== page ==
Bajaj Auto is expanding the presence of the new tubular frame introduced on the N250 and F250 last year. Following its debut in the N160 a few months back, the new framing with the engine (motor) as a stressed member has made its way into the new P150. While the current Pulsar 150 continues to be sold, it will eventually be replaced by the P150.
The intentions of the Bajaj Pulsar P150 have been clear from the outset, as its distinctive design appeals to a broad set of customers, who expect their motorcycle(bike) to be practical with high mileage characteristics and occasionally ready themselves for fun riding. Keep it With commuter styling sprinkled throughout it all, and you can’t help but think that Pulsar-ish sportiness is present.
Amidst the sleek flowing body panels, fuel tank extensions, 3D Pulsar words, butterfly-style twin vertical tail lamps, and segment-first LED project headlamps with pilot lamps add to the purpose of this sporty commuter. It has a kicker, which is not even in many entry-level motorcycles, and the 14-litre fuel tank is made of metal.
The mix of fibre plastic and GFN ensures that the build quality of the Pulsar P150 is good, and the new platform and measures like using counter balancer shafts have ensured that the NVH levels are well contained. According to Bajaj, this is the most refined and smoothest Pulsar ever, and you can’t bet against it; the chassis supports these factors by a wide margin.
The Pulsar P150 is ten kg lighter than the regular Pulsar 150 as weight-saving measures like more lightweight wheels, more golden frame, clip-on, and underbelly exhaust have come into play. The good straight-line stability the structure provides and the stiffness offered on all axles have made the P150 a committed motorcycle despite its lightness.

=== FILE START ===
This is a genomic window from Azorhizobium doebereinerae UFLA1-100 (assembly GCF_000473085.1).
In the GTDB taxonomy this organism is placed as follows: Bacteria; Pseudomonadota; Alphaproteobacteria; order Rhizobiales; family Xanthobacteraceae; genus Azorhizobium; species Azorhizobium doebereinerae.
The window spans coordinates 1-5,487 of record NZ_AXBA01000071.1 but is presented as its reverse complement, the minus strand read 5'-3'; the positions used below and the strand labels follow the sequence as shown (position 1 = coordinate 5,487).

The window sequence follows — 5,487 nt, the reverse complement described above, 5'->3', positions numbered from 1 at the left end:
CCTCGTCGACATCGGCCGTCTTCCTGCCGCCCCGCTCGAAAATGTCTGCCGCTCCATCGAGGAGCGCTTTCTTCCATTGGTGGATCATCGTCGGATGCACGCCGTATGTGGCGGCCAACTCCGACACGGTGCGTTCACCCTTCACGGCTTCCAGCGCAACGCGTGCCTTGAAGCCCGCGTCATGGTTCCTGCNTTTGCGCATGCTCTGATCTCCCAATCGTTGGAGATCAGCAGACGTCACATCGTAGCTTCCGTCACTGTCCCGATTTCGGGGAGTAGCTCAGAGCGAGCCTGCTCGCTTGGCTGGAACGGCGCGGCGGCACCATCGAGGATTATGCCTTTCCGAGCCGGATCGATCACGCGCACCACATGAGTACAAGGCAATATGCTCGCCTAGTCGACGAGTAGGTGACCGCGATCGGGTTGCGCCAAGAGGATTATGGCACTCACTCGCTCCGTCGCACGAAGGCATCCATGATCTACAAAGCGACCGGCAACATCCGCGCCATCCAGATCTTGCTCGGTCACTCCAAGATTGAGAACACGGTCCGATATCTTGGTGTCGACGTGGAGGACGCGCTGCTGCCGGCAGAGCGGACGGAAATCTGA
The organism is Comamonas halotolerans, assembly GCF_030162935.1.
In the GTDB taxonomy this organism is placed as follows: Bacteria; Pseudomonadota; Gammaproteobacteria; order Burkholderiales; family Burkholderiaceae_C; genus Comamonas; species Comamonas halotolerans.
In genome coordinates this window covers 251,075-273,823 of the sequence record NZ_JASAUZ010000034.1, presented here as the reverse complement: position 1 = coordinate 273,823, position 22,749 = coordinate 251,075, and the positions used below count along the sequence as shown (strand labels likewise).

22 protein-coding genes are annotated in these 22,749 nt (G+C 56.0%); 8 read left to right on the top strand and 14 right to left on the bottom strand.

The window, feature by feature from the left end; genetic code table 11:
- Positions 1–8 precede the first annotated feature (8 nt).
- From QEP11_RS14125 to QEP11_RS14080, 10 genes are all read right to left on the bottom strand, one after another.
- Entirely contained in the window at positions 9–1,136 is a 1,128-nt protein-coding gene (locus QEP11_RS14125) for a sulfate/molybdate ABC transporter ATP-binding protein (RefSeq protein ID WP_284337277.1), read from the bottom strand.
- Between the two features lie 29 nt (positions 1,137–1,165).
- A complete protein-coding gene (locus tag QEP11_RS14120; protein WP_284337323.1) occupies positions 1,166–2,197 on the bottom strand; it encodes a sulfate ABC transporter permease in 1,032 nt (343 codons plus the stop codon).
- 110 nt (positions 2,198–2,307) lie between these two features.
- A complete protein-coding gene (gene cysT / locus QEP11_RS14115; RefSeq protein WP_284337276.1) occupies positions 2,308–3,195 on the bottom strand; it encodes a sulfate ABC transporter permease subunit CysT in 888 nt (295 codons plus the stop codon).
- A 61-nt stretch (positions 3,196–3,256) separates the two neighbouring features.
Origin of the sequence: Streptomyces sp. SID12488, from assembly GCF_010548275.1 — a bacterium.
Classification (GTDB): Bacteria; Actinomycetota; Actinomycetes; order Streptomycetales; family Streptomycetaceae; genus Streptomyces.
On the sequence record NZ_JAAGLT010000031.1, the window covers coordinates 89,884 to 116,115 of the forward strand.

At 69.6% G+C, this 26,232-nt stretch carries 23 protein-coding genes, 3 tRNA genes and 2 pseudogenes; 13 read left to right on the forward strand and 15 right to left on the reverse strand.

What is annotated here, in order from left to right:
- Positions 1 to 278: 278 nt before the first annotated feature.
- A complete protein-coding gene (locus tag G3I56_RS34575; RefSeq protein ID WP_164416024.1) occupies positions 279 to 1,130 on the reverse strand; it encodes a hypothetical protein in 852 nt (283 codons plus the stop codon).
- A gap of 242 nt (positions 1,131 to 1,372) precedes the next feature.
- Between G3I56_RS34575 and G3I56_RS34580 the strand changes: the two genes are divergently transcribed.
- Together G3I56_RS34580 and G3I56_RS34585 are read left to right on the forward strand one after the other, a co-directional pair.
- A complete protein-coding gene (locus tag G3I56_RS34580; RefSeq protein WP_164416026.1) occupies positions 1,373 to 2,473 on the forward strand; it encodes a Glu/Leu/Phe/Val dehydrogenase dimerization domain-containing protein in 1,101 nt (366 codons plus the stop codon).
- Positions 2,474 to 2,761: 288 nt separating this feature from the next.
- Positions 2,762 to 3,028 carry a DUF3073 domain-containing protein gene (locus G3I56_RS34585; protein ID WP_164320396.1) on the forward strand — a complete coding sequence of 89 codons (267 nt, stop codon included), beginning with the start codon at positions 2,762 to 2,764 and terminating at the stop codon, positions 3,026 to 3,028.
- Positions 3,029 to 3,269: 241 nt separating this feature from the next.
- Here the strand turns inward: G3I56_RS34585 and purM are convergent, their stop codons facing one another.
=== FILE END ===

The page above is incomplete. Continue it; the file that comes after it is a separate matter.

The motorcycle gives the rider a more upright stance than the N160 as the clip-on handlebar, which I wanted to widen, is angled. The split seats have a nice exterior finish, enabling a more comfortable ride. Due to its spaciousness, you can quickly move around as a rider or pillion; thus, the P150 is suitable for occasional weekend rides.
On my first ride in Bengaluru, I tested the mileage for about 100km in mixed riding conditions as I hit the highway, traffic jams and whatnot, what the typical city environment could throw at me. I was impressed with the fuel economy of 54 kmpl as I was not riding to get good mileage.
The readily achievable top speed is 110 kmph, and when you get on, you can go up to 118 kmph – at least, that’s what I did in some closed environments. With more than 90 per cent of torque available between 3,500 and 8,000 rpm, you don’t look for much, especially in city riding conditions and a dab of throttle will ease even the toughest overtakes.
The refinement levels for the Pulsar are off-the-charts, as you won’t get vibrations even when you step into triple-digit speeds. The sound, overall build quality and well-apprehended NVH levels add a premium vibe to this motorcycle. The semi-digital instrument console carried over from the N160, and N250 shows the DTE, average fuel consumption and gear position indicator.
The cluster would be hard to see in the afternoon sun, and for more stability, the flyscreen could have been lengthened to deflect oncoming wind better. The deliberate handlebar shake that can be felt when adjusting the mirrors is a smart move to control NVH levels. Steps have also been taken to make it cheaper to maintain and less labour-intensive.
The clutch feels light, and the smooth gearbox responds decently to sudden downshifts. The new 150 cc single-cylinder single-spark engine develops 14.5 PS and 13.5 Nm and is almost perfectly matched with the overall mechanical capabilities of the motorcycle. While the bottom end could have been more spirited, the mid and top end make up for it as it does not shy away from hitting the 10,000 rpm limiter.
The power-to-weight ratio of 103 PS per tonne is one of the reasons why the Bajaj Pulsar P150 is a good handler, and the responsiveness of the ABS deserves praise. As expected in a commuter, the suspension setup is soft, but you get a remarkably bouncy feel at low speeds. Comfortable footpeg positioning, USB charging port and strong split grab rail are other highlights. The P150 has the most extended wheelbase (1,352 mm) for any 150 cc Pulsar and is the fastest by a slight margin.
The one to get the twin disc variant with the single-channel ABS is a no-brainer considering it costs only Rs. 3,000 more than the single disc version. You get wider tyres, clip-on, ABS, and better seats for a little price hike. It can be chosen over the Pulsar 150 for its agility, comfort, refined powertrain, more responsive and stable chassis, torque delivery and higher mileage standards.